Technology historian, interagency expert joins NPS-CHDS instruction staff
For Shannon Brown, one of the best ways to peer into the future use of technology is to examine its past.
Brown joined the Naval Postgraduate School Center for Homeland Defense and Security instructional staff this past fall and brings expertise into intersections of technology, society and homeland security.
“Shannon is a true and rare polymath: his areas of knowledge run both wide and deep,” said Lauren Wollman, CHDS Managing Director of Academic Programs. “His first months at the Center have already proven him to be a fantastic asset as a colleague and a mentor to students.”
Just as the disciplines of medicine and science history have evolved to academic prominence, the history of technology is an equally important story.
“It’s a niche field but it is also very broad,” Brown said. “We look at how technology is developed: the story of the development of technological objects and artifacts, and how societies come to adopt and use technology.”
In an age in which homeland security practitioners and their adversaries embrace the latest drone, self-driving vehicle, or smart pill, there are innumerable implications for national safety. It also behooves students to consider how technology affects their duties.
“There have been innovations that have come into widespread use all over the world that have really changed the way information is distributed and processed,” Brown said. “I think people who work in public policy feel a lot of pressure to be responsive or reactive to technology like social media. We’re living in interesting times right now because the rules for social media are still being written. I think social media raises questions about where knowledge comes from, in other words ‘how do you know your information is verified or verifiable?’”
His interest is a natural extension of his affinity to history; he earned his doctoral degree in that field the University of California-Santa Cruz in 2000. His studies included modern world history but also allowed him to examine technology history, leading to his dissertation, “Annihilating Time and Space: The Electrification of the U.S. Army, 1875-1920.”
He joined the faculty of the Industrial College of the Armed Forces, now known as the Dwight D. Eisenhower School for National Security and Resource Strategy, in 2004 and would eventually serve as the Dean of Faculty and Academic Programs. That school has a special mission among joint professional military education programs to promote students’ understanding of strategic resource management.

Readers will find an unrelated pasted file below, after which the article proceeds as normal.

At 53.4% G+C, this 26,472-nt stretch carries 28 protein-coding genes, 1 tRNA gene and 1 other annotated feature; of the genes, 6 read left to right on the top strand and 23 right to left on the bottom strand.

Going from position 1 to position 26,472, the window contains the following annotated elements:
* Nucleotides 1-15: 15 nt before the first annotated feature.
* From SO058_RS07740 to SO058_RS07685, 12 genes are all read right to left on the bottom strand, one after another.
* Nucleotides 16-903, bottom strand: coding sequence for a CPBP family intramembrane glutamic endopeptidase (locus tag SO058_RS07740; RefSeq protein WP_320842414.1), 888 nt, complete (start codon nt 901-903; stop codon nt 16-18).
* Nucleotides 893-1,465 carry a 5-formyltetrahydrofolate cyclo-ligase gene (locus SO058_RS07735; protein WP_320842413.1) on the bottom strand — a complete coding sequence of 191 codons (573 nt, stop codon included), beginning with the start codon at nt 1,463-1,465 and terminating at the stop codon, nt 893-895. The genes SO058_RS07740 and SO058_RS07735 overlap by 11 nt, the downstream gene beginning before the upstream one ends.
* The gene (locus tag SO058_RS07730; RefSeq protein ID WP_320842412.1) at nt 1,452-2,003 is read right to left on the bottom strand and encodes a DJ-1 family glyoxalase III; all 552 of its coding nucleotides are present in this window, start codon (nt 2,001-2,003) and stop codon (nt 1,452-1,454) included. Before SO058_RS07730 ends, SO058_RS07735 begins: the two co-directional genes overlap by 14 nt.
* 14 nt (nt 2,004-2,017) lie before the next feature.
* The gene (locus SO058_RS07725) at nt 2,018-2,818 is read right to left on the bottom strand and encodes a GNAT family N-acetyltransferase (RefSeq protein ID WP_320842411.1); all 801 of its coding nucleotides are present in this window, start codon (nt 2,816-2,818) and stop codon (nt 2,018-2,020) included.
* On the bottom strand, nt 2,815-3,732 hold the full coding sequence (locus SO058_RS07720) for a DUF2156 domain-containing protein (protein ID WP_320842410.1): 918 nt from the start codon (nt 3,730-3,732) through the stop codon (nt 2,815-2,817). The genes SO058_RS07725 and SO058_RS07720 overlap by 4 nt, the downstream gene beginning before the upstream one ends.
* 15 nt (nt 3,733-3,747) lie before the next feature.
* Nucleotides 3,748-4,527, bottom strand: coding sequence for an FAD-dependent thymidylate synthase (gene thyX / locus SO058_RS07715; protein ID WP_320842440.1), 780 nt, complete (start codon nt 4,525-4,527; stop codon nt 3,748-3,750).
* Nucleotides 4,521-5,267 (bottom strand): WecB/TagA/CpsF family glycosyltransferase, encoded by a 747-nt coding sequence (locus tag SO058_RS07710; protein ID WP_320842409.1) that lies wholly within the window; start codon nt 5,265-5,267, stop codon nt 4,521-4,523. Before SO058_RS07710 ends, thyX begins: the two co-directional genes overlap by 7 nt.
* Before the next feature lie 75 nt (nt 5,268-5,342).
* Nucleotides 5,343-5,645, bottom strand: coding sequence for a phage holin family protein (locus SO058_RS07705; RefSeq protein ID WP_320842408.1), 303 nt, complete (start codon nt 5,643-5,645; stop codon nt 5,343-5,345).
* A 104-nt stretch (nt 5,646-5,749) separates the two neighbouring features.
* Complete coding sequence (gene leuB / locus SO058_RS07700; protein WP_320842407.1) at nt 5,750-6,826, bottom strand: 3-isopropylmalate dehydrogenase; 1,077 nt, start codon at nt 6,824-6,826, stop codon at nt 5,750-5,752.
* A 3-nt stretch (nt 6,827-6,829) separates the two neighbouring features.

During his tenure there, he branched out into national security studies and public-private sector partnerships, especially within the context of arms and defense. Public-private partnerships have long been a topic in the emergency management profession. Brown sees emerging issues in that area to be addressed, such as accountability and what activities are inherently governmental or best left to private enterprise.
“I think that is an area where I can really make a contribution,” Brown said. “The private sector really has an important role to play in just about every homeland security and emergency management activity; the extent of that involvement is the subject of much debate. I think our students would benefit from understanding companies that operate in that space and the capabilities of those companies.”
For the past couple of months Brown has been observing CHDS courses and has jumped in as a thesis advisor, guiding a student who researching crypto-currencies and another who is looking in to how to maximize the social media narrative.
“Anything related to technology and society, that’s where I’m actively listening to everything and learning as much as I can about the program, the students, and I’m getting a feel for what the program’s academic demands are,” he said. “I would say in the past couple of months since coming on board I’ve been struck by the number of students interested in these technology and society questions, and I’m excited to make my own contribution to each CHDS cohort’s education.”